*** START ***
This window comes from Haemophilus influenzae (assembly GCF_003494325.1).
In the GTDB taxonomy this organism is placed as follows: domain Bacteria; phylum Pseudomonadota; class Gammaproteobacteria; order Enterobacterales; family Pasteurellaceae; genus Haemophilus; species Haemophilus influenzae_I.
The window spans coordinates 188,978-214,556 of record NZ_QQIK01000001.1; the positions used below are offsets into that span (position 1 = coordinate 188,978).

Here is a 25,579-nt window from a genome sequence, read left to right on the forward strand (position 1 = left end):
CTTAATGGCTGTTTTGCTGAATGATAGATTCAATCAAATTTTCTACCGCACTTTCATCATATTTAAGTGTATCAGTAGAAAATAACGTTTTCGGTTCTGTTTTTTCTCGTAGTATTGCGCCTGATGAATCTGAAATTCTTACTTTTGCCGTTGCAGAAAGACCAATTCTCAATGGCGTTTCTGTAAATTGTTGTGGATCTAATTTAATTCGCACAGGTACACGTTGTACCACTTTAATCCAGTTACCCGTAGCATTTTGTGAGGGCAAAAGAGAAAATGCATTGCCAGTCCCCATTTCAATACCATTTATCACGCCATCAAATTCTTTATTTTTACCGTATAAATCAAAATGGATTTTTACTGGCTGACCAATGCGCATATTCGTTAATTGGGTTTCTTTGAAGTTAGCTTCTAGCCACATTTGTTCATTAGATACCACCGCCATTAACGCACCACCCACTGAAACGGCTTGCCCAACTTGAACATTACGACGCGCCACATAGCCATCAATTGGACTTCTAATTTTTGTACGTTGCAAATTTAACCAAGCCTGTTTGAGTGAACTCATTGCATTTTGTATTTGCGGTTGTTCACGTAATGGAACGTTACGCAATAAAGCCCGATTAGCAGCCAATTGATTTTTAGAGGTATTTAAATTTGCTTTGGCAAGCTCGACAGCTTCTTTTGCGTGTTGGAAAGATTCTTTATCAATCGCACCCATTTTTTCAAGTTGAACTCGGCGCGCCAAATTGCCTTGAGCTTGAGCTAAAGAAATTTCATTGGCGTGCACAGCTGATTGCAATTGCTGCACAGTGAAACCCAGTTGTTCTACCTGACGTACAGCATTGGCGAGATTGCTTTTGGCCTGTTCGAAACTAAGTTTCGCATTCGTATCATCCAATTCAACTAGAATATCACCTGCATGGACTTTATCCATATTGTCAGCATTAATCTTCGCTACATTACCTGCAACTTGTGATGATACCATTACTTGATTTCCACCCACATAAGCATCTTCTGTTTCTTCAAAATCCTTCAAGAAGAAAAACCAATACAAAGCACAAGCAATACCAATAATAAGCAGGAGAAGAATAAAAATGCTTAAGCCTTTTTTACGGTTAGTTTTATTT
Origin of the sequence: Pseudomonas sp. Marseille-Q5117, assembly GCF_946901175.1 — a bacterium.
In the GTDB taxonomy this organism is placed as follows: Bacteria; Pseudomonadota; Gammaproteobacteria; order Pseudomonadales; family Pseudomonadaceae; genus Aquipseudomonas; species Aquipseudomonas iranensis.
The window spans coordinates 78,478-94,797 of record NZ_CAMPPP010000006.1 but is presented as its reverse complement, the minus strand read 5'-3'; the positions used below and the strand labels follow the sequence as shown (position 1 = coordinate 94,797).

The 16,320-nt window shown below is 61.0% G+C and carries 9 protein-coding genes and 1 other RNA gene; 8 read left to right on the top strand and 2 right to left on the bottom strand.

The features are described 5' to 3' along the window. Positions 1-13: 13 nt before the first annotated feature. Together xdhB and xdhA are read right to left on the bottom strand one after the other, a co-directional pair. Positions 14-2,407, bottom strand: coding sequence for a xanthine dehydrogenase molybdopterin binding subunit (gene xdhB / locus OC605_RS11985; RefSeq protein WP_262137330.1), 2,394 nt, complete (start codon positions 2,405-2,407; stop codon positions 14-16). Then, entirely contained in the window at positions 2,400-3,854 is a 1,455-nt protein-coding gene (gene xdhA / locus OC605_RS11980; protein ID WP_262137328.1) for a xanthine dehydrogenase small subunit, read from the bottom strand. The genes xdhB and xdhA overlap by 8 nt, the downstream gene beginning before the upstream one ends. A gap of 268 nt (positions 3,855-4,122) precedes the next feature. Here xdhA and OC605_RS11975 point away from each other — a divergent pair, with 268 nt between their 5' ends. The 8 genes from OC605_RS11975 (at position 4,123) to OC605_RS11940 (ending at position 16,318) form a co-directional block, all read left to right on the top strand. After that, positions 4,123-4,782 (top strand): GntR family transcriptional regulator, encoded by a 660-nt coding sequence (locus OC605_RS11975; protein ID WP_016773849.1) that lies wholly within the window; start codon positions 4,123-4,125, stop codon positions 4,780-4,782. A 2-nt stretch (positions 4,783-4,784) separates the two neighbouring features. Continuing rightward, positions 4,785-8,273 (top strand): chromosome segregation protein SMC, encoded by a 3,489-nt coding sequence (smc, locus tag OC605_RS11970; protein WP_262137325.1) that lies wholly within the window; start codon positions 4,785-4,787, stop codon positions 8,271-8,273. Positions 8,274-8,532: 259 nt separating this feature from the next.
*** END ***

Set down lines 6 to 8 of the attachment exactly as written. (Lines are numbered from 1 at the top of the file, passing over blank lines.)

Origin of the sequence: Pseudomonas sp. Marseille-Q5117, assembly GCF_946901175.1 — a bacterium.
In the GTDB taxonomy this organism is placed as follows: Bacteria; Pseudomonadota; Gammaproteobacteria; order Pseudomonadales; family Pseudomonadaceae; genus Aquipseudomonas; species Aquipseudomonas iranensis.
The window spans coordinates 78,478-94,797 of record NZ_CAMPPP010000006.1 but is presented as its reverse complement, the minus strand read 5'-3'; the positions used below and the strand labels follow the sequence as shown (position 1 = coordinate 94,797).